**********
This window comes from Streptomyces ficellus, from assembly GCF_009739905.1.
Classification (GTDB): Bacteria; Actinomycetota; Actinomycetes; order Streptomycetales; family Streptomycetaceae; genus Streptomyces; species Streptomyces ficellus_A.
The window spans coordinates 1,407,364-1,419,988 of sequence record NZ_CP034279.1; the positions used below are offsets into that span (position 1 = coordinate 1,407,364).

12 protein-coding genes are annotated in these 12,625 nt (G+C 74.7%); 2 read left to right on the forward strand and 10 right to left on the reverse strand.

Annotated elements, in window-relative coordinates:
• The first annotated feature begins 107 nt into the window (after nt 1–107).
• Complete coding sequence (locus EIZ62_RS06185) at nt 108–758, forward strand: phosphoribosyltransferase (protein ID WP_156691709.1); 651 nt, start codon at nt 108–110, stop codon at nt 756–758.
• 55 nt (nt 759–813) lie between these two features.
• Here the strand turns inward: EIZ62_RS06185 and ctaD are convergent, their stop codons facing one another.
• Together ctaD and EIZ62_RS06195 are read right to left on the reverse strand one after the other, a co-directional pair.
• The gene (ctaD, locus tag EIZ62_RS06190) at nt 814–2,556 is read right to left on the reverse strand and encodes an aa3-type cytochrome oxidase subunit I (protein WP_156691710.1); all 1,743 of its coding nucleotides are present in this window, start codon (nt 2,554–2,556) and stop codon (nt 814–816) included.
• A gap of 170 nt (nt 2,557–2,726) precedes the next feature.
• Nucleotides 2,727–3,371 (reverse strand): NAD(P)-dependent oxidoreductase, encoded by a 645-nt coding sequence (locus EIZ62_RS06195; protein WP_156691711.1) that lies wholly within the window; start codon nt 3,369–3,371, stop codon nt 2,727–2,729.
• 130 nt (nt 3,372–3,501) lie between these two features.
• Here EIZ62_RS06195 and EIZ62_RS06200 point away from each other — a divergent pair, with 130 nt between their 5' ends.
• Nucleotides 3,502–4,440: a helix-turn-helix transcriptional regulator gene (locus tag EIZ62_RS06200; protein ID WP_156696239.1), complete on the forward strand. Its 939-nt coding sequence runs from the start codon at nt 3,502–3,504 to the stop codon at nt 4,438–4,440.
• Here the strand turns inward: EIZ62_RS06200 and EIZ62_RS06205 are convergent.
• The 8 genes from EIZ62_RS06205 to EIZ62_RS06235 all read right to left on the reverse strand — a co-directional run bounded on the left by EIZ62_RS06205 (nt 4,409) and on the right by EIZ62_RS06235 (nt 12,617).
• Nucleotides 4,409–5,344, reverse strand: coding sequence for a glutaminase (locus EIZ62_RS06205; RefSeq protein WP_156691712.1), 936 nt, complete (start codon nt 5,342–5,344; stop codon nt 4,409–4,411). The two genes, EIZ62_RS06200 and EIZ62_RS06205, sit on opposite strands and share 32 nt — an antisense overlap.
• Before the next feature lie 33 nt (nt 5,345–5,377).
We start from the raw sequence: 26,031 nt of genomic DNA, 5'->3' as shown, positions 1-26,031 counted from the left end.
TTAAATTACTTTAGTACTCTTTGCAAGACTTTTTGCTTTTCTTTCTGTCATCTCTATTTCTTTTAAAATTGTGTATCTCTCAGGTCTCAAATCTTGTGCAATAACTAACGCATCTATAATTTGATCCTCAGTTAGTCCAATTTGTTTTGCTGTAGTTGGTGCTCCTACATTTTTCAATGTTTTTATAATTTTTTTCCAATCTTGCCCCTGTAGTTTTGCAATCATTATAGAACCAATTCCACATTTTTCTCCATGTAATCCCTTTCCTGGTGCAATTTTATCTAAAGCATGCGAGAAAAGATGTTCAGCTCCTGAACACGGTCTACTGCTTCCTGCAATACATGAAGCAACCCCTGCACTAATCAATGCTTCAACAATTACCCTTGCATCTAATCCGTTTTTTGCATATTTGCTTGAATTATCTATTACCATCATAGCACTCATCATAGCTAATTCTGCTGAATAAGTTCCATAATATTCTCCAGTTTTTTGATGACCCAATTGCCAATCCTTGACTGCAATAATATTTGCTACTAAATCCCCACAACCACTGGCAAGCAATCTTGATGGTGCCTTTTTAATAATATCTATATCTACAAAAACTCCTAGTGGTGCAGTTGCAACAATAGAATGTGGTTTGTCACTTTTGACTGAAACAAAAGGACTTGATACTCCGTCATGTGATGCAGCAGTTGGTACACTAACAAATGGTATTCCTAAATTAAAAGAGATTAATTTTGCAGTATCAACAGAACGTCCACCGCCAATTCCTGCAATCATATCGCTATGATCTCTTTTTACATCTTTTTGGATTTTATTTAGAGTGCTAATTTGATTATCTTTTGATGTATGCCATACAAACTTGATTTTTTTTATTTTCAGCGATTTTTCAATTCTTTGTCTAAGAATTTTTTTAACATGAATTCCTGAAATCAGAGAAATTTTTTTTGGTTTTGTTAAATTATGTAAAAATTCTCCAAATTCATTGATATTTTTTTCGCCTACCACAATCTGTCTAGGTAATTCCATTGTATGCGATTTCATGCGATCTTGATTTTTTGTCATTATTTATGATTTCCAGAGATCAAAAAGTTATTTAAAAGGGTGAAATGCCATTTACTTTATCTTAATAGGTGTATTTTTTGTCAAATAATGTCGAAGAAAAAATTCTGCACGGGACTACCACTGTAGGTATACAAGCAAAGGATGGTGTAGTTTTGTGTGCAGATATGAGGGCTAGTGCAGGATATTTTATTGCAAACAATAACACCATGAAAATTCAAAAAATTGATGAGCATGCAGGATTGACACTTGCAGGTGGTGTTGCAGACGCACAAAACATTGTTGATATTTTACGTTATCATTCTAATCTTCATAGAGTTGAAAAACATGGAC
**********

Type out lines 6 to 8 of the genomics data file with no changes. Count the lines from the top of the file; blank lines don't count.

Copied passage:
• The first annotated feature begins 107 nt into the window (after nt 1–107).
• Complete coding sequence (locus EIZ62_RS06185) at nt 108–758, forward strand: phosphoribosyltransferase (protein ID WP_156691709.1); 651 nt, start codon at nt 108–110, stop codon at nt 756–758.
• 55 nt (nt 759–813) lie between these two features.